My greatest sense of fulfillment in working in the classroom came when I was overseeing and instructing Montagnard refugees living in a camp in Phnom Penh, Cambodia. English, computer, and art classes were their only sources of learning and enjoyment during the time when they were living in Cambodia and waiting to be resettled to the US. Despite the fact that the kids were all from completely different levels of English language proficiency, and even literacy levels, every single student appeared dedicated to learning as much as they could from each lesson. I was astounded at the amount of creativity and individualism that students showed both in their written compositions as well as through drawings and other artwork. The Montagnard student group awed me with their ability to draw and reflect on their experiences as refugees without letting it define or confine their future possibilities.
7. What’s your advice to those just beginning a career working in education in the developing world?
The only way that you’ll know if you enjoy doing something is to give it a try! For those of us coming from more developed nations, it is important to be able to see firsthand what the differences are between classrooms in developing countries versus those in our own backyards. Further, it is important to understand how your own expectations, behaviors, and actions must also change to accommodate the radically new contexts that you’ll be working in. One of the most important lessons that I have learned while working in the developing world is to leave my assumptions behind when starting a project and focus instead on listening, watching, and learning from the people and context around me. Only after I’ve done my share of researching, processing, and engaging in dialogue with the local context would I begin to form my own opinions and an action plan for engaging with the project at hand.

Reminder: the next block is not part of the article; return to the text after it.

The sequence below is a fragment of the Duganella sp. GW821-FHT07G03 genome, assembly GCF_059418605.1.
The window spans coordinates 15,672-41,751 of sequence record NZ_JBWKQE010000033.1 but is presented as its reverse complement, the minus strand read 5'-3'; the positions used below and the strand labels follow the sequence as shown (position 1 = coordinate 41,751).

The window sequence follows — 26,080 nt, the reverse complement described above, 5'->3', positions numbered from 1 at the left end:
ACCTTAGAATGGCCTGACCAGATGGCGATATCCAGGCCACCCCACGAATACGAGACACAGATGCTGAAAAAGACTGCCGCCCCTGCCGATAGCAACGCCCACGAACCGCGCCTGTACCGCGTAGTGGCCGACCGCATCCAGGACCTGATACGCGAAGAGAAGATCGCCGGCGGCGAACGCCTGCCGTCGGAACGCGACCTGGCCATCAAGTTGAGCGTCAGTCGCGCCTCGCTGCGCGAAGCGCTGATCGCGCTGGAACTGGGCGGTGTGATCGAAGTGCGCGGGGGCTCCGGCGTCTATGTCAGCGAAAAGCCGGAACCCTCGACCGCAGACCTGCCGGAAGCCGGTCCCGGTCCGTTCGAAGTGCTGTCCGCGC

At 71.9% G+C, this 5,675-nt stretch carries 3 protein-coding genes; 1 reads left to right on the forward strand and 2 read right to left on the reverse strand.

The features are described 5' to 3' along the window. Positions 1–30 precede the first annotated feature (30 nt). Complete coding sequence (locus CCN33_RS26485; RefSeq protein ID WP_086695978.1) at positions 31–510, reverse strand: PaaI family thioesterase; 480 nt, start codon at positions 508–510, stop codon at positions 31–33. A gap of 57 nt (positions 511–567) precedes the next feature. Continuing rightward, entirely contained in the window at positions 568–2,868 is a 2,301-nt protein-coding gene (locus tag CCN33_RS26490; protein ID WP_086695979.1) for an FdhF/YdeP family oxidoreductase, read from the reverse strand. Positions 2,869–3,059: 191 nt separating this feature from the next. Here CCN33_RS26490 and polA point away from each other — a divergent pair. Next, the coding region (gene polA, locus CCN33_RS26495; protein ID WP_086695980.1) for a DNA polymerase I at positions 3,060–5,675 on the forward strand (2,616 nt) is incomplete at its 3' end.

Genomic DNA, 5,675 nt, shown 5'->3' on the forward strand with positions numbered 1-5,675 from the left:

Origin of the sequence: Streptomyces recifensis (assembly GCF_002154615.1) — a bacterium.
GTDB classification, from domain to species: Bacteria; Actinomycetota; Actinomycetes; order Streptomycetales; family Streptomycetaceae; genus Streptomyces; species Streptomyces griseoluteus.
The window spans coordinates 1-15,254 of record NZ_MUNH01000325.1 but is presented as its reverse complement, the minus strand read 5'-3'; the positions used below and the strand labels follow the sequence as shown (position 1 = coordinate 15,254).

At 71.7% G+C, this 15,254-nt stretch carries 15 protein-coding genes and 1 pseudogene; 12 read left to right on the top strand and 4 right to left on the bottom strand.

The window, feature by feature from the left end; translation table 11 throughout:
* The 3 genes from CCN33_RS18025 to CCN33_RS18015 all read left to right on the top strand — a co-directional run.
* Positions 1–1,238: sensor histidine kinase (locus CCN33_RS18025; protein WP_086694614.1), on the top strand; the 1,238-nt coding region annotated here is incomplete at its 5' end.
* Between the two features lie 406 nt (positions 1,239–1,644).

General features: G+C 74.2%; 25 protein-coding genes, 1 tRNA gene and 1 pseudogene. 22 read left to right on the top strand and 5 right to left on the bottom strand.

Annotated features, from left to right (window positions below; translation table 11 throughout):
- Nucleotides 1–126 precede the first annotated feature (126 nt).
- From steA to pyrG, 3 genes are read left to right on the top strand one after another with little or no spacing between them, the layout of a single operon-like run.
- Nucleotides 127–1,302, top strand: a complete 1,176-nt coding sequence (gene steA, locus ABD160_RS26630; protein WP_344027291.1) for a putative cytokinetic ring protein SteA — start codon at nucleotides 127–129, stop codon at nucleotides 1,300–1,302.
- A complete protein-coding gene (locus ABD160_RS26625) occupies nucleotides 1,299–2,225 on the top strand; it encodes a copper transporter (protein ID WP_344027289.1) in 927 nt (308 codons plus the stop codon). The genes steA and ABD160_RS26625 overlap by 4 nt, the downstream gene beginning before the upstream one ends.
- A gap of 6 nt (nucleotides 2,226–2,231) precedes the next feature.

8. Write your own question, and answer it!
Q: What was my favorite subject to teach?
A: I deeply enjoyed leading a conversation seminar focused on Culture and Society at a rural Indian junior college in 2007. The class consisted of ongoing discussions and debates that allowed rural South Indian students to explore and articulate their views on societal issues including caste, religion, gender (in)equality, politics, food and popular culture. While students were eager to learn from me about different aspects of US culture, they were incredibly excited to share their own opinions about Indian and Western cultures and why they perceived that there were such great social differences. There were a few bitter arguments between students, but also many, many laughs as students love to use role play to demonstrate situations, ceremonies, and other cultural events.
If you know any Good Apples working to make education better in the developing world, tell us! firstname.lastname@example.org
Creative Commons Love: Nina Matthews on flickr.com